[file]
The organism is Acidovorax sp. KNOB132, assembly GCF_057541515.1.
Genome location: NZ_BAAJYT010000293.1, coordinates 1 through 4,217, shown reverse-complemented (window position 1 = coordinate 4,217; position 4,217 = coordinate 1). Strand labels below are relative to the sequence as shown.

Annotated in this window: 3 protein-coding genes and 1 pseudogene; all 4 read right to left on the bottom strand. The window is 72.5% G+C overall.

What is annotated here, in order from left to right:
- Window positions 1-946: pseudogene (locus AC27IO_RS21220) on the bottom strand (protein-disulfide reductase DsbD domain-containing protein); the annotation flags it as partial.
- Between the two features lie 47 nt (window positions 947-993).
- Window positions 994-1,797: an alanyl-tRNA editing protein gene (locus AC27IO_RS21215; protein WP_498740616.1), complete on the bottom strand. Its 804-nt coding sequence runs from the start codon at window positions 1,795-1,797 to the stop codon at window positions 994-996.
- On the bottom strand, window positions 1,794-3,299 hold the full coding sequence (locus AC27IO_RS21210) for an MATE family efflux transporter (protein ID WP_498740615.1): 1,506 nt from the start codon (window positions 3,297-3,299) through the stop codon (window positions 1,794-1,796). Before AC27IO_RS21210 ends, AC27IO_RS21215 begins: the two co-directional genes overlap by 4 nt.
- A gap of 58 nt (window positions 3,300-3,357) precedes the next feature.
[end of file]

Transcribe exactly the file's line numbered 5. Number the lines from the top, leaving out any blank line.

- Window positions 1-946: pseudogene (locus AC27IO_RS21220) on the bottom strand (protein-disulfide reductase DsbD domain-containing protein); the annotation flags it as partial.